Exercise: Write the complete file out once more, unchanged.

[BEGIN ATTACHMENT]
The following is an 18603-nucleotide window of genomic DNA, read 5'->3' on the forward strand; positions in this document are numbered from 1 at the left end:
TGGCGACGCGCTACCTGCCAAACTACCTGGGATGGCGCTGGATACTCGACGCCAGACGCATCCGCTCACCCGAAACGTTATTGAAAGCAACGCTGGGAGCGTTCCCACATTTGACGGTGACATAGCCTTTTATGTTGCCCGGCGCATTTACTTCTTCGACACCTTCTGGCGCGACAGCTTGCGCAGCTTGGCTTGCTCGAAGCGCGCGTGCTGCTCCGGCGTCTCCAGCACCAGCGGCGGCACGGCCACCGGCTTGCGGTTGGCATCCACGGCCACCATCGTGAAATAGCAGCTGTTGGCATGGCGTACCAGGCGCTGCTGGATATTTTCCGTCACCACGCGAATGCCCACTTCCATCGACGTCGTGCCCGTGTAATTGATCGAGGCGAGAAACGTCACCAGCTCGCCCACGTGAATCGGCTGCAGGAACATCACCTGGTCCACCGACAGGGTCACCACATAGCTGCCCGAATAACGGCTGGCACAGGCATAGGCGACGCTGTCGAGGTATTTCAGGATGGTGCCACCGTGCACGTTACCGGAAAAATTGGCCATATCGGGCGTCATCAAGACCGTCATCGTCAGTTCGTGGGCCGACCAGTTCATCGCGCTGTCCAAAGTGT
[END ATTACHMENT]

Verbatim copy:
The following is an 18603-nucleotide window of genomic DNA, read 5'->3' on the forward strand; positions in this document are numbered from 1 at the left end:
TGGCGACGCGCTACCTGCCAAACTACCTGGGATGGCGCTGGATACTCGACGCCAGACGCATCCGCTCACCCGAAACGTTATTGAAAGCAACGCTGGGAGCGTTCCCACATTTGACGGTGACATAGCCTTTTATGTTGCCCGGCGCATTTACTTCTTCGACACCTTCTGGCGCGACAGCTTGCGCAGCTTGGCTTGCTCGAAGCGCGCGTGCTGCTCCGGCGTCTCCAGCACCAGCGGCGGCACGGCCACCGGCTTGCGGTTGGCATCCACGGCCACCATCGTGAAATAGCAGCTGTTGGCATGGCGTACCAGGCGCTGCTGGATATTTTCCGTCACCACGCGAATGCCCACTTCCATCGACGTCGTGCCCGTGTAATTGATCGAGGCGAGAAACGTCACCAGCTCGCCCACGTGAATCGGCTGCAGGAACATCACCTGGTCCACCGACAGGGTCACCACATAGCTGCCCGAATAACGGCTGGCACAGGCATAGGCGACGCTGTCGAGGTATTTCAGGATGGTGCCACCGTGCACGTTACCGGAAAAATTGGCCATATCGGGCGTCATCAAGACCGTCATCGTCAGTTCGTGGGCCGACCAGTTCATCGCGCTGTCCAAAGTGT